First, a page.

Buffalo isn’t the only team with space to broker a deal and the rumor mill doesn’t indicate that Monday will chock full of deals. Taking advantage of their cap space may be easier said than done, but there should be at least a handful of big contracts moving which would allow the Sabres to serve as a broker.Continue reading
Back with another edition of the 2ITB Mailbag. Thanks to those who wrote in and if you want to participate in the next one, send me a tweet tagged with #2ITBmailbag.
@passoffpads – The year is 2025 and the Sabres are preparing for the Stanley Cup Finals (because even we can dream). Who is the goalie? Who is the captain? Who is the leading scorer? Who is the coach?
Let me just start by saying, I love your optimism. If the Sabres are a Cup contender in the 24-25 season, quite a few things will have needed to go right for them. The 2020 and 21 drafts will need to be paying dividends and the picks they’re set to make next June and in 2023 may have a say in that as well. I think Don Granato would still be the coach in this scenario, as the ramp up to Cup contender in that 24-25 season (or 25-26) would need to start in October of 2022. The likes of Owen Power, Jack Quinn and JJ Peterka will need to fill big roles and Granato will be the one welcoming them to the league next fall, so it’s only logical to conclude that the Sabres would be riding a wave that he helped start.Continue reading
Help is on the way to the Sabres goal crease. The Sabres acquired Malcolm Subban from the Chicago Blackhawks on Thursday, addressing a glaring weak spot in the wake of Craig Anderson’s absence.
Even without the vagueness surrounding Anderson’s recovery, it was becoming apparent that the Sabres needed reinforcement in net. Dustin Tokarski has started to battle some inconsistency as the bell cow and Aaron Dell simply hasn’t played anywhere near an NHL level since being recalled.
It’s been Dell’s play in particular which has highlighted the need for some sort of upgrade in net. He’s made five total appearances and has posted a ghastly 4.56 GAA and .862 SV%. Those numbers are actually being boosted by the two relief appearances he’s made, where he turned aside 24 of 25 shots across roughly 60 total minutes of action. In games Dell has started, he’s posted an 0-3-0 record with an .833 SV% and a 6.06 GAA. He’s been sloppy, struggled with angles and has been generally unreliable since the Sabres called him up to replace Anderson.Continue reading
Kevyn Adams pulled out the final piece of his rebuild in dealing Jack Eichel to Vegas on Thursday. The move the entire hockey world had been waiting on since the spring was finally completed, ending a months-long saga once and for all.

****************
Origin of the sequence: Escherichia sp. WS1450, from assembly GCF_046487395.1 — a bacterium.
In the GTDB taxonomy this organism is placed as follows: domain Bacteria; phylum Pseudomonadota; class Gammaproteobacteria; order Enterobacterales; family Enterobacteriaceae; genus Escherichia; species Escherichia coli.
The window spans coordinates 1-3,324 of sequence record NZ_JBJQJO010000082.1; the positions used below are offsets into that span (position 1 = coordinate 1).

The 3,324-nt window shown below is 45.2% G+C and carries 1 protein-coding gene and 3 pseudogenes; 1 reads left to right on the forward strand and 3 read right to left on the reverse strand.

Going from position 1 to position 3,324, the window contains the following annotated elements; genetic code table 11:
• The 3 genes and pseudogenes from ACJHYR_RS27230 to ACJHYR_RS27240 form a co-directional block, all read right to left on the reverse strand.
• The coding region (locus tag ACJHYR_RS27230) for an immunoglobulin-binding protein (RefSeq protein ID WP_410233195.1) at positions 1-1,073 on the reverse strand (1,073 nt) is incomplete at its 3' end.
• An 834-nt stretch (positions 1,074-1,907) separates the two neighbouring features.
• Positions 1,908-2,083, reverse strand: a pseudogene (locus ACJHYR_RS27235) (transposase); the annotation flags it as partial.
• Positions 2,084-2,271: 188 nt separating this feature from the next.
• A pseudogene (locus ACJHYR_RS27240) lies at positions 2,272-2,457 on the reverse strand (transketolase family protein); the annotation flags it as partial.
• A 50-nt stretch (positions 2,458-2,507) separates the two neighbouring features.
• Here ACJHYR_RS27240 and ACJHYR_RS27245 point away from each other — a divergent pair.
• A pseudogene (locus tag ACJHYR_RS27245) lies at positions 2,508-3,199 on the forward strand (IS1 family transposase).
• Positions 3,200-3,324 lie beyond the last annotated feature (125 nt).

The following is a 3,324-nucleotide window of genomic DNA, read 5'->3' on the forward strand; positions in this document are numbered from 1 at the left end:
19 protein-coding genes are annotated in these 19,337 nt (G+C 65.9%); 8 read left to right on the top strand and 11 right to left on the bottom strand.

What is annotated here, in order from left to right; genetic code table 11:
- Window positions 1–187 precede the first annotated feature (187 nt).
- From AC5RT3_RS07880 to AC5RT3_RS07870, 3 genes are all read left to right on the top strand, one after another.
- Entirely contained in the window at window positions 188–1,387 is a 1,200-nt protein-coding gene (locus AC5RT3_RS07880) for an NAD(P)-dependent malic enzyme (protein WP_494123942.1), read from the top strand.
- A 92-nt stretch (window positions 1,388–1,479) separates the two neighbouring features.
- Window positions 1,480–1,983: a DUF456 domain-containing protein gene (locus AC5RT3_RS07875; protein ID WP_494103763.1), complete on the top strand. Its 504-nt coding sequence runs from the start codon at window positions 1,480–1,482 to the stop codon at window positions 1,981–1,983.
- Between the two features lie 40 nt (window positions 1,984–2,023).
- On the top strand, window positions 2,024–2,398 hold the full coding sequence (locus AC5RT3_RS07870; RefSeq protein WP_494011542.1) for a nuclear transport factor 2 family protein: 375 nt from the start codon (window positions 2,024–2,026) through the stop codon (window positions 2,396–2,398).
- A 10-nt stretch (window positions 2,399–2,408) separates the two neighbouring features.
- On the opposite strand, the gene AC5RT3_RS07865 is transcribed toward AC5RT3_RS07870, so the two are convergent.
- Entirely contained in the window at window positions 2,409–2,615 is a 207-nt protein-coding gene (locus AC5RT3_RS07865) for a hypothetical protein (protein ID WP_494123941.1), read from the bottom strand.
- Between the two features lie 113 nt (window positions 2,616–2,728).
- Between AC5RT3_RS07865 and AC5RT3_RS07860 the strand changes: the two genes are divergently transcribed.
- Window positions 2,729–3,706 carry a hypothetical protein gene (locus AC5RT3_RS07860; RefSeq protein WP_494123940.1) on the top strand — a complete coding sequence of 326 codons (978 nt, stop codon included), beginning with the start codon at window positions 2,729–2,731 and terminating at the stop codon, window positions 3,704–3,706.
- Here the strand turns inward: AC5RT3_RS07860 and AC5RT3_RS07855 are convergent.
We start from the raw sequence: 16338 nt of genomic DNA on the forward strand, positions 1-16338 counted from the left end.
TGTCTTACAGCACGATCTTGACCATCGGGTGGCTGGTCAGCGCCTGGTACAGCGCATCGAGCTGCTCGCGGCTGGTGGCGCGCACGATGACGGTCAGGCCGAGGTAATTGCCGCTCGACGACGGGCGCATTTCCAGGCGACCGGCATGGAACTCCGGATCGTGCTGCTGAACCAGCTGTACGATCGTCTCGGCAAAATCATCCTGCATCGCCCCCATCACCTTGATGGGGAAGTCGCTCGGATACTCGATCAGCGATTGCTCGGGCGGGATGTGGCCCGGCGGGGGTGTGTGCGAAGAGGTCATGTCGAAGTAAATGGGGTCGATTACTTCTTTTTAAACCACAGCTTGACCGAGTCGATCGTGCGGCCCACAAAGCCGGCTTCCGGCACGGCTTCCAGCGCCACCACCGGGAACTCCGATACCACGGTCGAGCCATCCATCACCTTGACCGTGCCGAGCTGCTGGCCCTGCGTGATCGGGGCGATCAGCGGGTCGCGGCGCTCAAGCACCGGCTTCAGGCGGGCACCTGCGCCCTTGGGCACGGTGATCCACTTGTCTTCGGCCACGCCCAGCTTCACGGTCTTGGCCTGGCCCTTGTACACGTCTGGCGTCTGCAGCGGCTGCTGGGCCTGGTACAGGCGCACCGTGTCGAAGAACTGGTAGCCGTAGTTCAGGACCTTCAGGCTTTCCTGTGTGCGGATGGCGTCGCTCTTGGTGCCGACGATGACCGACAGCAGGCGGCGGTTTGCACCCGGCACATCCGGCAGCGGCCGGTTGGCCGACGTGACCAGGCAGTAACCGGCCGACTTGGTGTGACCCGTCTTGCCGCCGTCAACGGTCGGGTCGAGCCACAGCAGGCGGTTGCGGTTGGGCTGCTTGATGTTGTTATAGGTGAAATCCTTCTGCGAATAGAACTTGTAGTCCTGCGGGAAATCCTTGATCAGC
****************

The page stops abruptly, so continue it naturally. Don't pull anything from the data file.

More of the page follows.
The Sabres come away with Alex Tuch, Peyton Krebs, a first round pick and a second in exchange for their wantaway star. It’s a package that on the heels of Thursday’s deal, feels mostly adequate, if not slightly underwhelming. Of course, you’re always going to want more when you’re trading a player of Eichel’ stature. That’s just par for the course.
Overall, I think Adams did well here. If a deal with Vegas was going to be made, Krebs was the piece they needed to get. Add in the first-round pick with fairly minimal protections (pick pushes to 2023 if Vegas is picking in the top 10) and two key futures that were believed to be q requirement for the deal were included. Tuch comes over on a team-friendly deal with plenty of term. At 25 he’s right in the window the Sabres should be looking for as they build out the roster. Maybe an additional mid-level prospect like Lucas Elvenes would have moved the needle a bit more. Or perhaps building a condition on to the 2023 second rounder that would make it a first based on Eichel reaching some basic games played benchmarks beefs this up a bit. But given the circumstances and the leverage each side had; I don’t think Adams deserves too much heat for this deal. At least in the short term.
The real value of this deal will play itself out in the long term for both sides. Particularly the Sabres. At best the first-round pick will be a year from contributing, if not longer. The second rounder will require more than that. Which is fine. The Sabres have wisely stockpiled picks and prospects over the last six months, an effort that has started to replenish a depleted pipeline. Krebs also represents a great deal of long-term value for the club. He’s only seen action in 13 NHL games between last spring and the start of this year. What he has to offer as an NHL player is still an untapped well and given his pedigree as a prospect, should be exciting for Sabres fans to track.Continue reading
We went into emergency pod mode to offer up our reaction to the trade that sent Jack Eichel and a 2023 3rd round pick to the Vegas Golden Knights in exchange for Alex Tuch, Peyton Krebs, a 2022 1st round pick and a 2023 2nd round pick. We offer up our thoughts on the quality of the return the Sabres got and what sort of players you can expect to see in Krebs and Tuch.